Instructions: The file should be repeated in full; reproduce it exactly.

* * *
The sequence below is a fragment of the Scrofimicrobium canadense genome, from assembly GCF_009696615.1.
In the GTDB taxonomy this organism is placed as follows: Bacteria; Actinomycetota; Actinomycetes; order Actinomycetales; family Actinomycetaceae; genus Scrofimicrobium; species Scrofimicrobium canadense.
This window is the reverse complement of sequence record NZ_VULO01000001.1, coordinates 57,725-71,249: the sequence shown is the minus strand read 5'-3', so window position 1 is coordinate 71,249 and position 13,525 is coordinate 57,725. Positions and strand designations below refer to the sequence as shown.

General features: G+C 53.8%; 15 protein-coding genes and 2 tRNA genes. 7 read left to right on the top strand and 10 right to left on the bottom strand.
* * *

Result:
The sequence below is a fragment of the Scrofimicrobium canadense genome, from assembly GCF_009696615.1.
In the GTDB taxonomy this organism is placed as follows: Bacteria; Actinomycetota; Actinomycetes; order Actinomycetales; family Actinomycetaceae; genus Scrofimicrobium; species Scrofimicrobium canadense.
This window is the reverse complement of sequence record NZ_VULO01000001.1, coordinates 57,725-71,249: the sequence shown is the minus strand read 5'-3', so window position 1 is coordinate 71,249 and position 13,525 is coordinate 57,725. Positions and strand designations below refer to the sequence as shown.

General features: G+C 53.8%; 15 protein-coding genes and 2 tRNA genes. 7 read left to right on the top strand and 10 right to left on the bottom strand.